Florida law provides information about the way that attorney’s fees are to be covered in these cases. Employers or companies who fail to pay bonuses are almost always held accountable for the legal fees of the employees seeking to have back pay given to them. It doesn’t matter how much the back pay in commission or bonuses is, either.

Under Florida law, employees have two years to file complaints about the recovery of unpaid wages in the form of bonuses and commissions. You will have to take additional steps to file a complaint in these cases, but this does not impact the method of payment of the attorney that you secure in most cases.

The team at Lopez Law Group can advise you about the various details related to the cost of representation of these cases so that you are prepared for the progression of your case. These kinds of cases can have a long timeline from start to finish, and it is good to know about the process before your lawyer begins to work on your case. It is always a good idea to decide to seek unpaid wages as soon as possible so that the process of securing a favorable outcome is more likely.

Commissions and Bonus Law in Florida for Employees

What if My Contract Was Terminated?

If your contract was ended either by you or your employer, you should still be paid correctly according to the terms of your employment contract or your agreement. Even if the wages in the form of commission and bonuses do not get paid to your former employer before you cease working for them, you are still due these amounts. Earned commissions and bonuses cannot be adjusted retroactively either, and they cannot be denied to a former employee just because the work contract was terminated before they were paid.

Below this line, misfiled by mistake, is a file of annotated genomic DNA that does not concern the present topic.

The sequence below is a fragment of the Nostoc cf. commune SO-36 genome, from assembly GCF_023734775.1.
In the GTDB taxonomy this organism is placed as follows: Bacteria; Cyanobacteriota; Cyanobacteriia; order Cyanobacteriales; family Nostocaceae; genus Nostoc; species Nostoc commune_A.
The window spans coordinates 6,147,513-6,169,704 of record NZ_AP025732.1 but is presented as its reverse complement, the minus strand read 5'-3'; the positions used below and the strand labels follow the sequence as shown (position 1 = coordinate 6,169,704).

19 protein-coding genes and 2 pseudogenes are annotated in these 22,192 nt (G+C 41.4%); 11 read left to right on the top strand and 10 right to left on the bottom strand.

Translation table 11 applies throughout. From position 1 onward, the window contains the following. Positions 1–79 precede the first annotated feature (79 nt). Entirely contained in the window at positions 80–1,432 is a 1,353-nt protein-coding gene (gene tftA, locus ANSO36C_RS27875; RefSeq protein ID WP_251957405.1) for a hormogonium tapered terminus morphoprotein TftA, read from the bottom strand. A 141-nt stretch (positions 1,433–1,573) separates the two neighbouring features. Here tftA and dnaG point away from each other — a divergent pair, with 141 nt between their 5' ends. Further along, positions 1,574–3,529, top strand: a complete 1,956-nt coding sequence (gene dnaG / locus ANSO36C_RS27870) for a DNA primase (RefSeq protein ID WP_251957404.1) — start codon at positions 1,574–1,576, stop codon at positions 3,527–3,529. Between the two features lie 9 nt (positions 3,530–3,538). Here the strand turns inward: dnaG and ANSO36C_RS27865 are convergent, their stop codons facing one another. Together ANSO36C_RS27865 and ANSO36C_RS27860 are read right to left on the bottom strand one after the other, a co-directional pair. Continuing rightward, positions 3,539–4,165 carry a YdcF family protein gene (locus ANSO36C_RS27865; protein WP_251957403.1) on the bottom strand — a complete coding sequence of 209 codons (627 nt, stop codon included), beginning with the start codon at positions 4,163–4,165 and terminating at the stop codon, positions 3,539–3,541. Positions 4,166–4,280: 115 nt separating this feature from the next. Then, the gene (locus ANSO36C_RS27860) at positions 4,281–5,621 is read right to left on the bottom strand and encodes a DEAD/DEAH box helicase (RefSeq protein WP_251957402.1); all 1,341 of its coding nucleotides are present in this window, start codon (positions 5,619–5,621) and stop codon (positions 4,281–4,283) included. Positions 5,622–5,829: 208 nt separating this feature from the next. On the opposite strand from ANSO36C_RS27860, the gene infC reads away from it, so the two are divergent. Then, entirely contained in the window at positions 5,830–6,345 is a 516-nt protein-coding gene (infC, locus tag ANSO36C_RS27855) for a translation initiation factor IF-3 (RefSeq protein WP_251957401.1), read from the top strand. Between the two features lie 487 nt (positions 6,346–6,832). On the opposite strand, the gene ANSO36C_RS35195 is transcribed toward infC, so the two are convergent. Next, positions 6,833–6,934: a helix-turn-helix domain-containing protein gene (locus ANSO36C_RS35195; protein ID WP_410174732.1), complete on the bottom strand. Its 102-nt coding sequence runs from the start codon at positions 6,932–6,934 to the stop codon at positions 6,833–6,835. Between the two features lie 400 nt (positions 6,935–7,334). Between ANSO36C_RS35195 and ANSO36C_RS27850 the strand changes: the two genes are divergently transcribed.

The only exception to this is if your employment contract clearly states that you are not owed commissions or bonuses if you end the contract in specific circumstances. Signed agreements that indicate the commissions and bonuses are void if the contract is ended by either party are usually insurmountable in a court of law.

It is unfortunately a very common tactic of employers to avoid paying bonuses and commissions to staff who leave their employment before this money can be dispersed. This is against the law, but many employees do not realize that this is the case. Even if you ended the employment contract, in most cases, the amount that you earned in bonus and commission will need to be paid to you once your former employer has it in hand.

Commissions and Bonus Law in Florida for Employees

Work With a Skilled Legal Team Today

If your employer has not paid you correctly for work that promised commissions or bonuses, you need to seek the representation of a skilled lawyer. The team at the Lopez Law Group can help you to get the compensation that you deserve. We have years of experience in this kind of law. Contact us today and schedule your consultation.